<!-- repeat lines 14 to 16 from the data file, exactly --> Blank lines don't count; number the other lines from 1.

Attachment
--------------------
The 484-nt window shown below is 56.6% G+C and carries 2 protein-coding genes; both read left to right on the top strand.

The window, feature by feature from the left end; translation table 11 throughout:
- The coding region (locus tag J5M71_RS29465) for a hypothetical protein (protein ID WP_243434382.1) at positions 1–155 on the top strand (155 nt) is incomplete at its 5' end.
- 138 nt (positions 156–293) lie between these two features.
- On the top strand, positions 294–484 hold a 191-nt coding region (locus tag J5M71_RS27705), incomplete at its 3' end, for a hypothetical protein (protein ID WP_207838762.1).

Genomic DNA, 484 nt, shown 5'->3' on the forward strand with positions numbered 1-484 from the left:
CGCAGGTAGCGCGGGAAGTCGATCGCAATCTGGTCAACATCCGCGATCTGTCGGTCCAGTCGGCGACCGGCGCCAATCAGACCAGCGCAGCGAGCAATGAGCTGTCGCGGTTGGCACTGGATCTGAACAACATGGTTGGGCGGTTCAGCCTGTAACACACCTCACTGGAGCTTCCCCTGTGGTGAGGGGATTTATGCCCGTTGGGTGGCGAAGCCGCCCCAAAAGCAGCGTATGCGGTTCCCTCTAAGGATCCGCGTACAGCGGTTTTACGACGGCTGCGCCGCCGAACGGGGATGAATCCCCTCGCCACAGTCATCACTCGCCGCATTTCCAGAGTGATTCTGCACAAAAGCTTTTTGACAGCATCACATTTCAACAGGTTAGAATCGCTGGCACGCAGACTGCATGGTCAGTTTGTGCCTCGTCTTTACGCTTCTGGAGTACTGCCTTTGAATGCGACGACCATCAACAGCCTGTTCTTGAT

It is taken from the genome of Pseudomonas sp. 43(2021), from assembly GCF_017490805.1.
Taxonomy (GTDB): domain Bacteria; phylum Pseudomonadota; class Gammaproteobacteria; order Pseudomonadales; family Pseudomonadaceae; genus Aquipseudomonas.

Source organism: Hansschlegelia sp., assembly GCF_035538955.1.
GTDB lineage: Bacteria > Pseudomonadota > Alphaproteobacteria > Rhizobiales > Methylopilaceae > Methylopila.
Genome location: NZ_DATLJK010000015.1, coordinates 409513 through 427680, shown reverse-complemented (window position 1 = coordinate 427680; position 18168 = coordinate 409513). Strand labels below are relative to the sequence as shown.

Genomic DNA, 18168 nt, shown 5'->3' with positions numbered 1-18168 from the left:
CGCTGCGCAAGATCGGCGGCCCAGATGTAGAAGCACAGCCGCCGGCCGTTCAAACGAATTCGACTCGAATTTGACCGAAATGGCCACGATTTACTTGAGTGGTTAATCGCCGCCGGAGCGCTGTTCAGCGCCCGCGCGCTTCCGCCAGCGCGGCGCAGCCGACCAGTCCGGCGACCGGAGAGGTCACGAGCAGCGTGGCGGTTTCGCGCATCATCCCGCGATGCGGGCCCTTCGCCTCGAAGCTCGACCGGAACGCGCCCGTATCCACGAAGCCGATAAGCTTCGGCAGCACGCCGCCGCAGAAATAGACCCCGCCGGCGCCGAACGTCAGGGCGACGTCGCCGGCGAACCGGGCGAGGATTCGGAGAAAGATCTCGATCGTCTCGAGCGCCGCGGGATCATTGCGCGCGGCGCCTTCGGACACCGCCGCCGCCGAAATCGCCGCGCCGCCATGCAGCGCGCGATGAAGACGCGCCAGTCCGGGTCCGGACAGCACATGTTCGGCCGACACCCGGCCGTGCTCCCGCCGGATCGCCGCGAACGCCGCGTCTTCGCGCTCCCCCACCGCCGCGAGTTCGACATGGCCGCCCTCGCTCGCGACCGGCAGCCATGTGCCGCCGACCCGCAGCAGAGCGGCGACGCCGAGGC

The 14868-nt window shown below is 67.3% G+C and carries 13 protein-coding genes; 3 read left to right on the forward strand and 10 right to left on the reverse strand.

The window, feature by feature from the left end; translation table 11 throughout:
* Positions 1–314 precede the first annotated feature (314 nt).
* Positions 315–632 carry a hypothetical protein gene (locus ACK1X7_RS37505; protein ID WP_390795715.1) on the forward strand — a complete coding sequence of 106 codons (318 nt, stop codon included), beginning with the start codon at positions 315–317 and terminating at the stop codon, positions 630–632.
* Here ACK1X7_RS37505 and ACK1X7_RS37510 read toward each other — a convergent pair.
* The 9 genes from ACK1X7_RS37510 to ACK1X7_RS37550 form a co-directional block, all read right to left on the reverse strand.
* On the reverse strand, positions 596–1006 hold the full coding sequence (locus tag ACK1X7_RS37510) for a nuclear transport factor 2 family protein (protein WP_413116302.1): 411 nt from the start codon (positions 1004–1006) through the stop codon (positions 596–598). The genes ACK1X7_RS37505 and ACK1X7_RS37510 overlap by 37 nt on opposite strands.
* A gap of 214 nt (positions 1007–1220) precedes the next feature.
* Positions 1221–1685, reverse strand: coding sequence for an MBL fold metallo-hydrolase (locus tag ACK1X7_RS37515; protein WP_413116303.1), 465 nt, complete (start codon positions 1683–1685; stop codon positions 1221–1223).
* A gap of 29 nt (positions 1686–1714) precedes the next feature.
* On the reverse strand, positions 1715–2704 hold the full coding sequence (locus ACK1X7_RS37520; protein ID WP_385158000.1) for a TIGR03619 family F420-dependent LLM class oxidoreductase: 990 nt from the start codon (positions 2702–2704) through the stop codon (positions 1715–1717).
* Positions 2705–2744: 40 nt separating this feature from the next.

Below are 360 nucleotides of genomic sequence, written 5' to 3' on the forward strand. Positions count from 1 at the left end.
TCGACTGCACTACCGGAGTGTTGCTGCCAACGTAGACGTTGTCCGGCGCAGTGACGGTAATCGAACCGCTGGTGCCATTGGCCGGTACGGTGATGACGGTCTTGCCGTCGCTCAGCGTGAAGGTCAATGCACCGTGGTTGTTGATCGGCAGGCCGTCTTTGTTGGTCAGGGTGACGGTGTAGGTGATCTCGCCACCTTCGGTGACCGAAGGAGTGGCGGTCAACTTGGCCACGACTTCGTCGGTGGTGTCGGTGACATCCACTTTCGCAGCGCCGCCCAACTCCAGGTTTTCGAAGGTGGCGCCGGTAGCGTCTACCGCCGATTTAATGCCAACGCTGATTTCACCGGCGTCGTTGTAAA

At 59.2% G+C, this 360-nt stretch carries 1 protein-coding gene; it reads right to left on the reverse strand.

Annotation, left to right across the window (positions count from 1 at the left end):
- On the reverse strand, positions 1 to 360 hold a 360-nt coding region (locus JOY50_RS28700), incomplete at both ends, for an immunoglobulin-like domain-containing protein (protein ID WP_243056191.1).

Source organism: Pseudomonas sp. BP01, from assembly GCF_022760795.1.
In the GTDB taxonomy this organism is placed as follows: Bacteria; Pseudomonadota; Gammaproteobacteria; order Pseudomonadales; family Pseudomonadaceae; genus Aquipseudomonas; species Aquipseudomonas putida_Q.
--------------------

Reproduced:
CGCTGCGCAAGATCGGCGGCCCAGATGTAGAAGCACAGCCGCCGGCCGTTCAAACGAATTCGACTCGAATTTGACCGAAATGGCCACGATTTACTTGAGTGGTTAATCGCCGCCGGAGCGCTGTTCAGCGCCCGCGCGCTTCCGCCAGCGCGGCGCAGCCGACCAGTCCGGCGACCGGAGAGGTCACGAGCAGCGTGGCGGTTTCGCGCATCATCCCGCGATGCGGGCCCTTCGCCTCGAAGCTCGACCGGAACGCGCCCGTATCCACGAAGCCGATAAGCTTCGGCAGCACGCCGCCGCAGAAATAGACCCCGCCGGCGCCGAACGTCAGGGCGACGTCGCCGGCGAACCGGGCGAGGATTCGGAGAAAGATCTCGATCGTCTCGAGCGCCGCGGGATCATTGCGCGCGGCGCCTTCGGACACCGCCGCCGCCGAAATCGCCGCGCCGCCATGCAGCGCGCGATGAAGACGCGCCAGTCCGGGTCCGGACAGCACATGTTCGGCCGACACCCGGCCGTGCTCCCGCCGGATCGCCGCGAACGCCGCGTCTTCGCGCTCCCCCACCGCCGCGAGTTCGACATGGCCGCCCTCGCTCGCGACCGGCAGCCATGTGCCGCCGACCCGCAGCAGAGCGGCGACGCCGAGGC

The 14868-nt window shown below is 67.3% G+C and carries 13 protein-coding genes; 3 read left to right on the forward strand and 10 right to left on the reverse strand.

The window, feature by feature from the left end; translation table 11 throughout: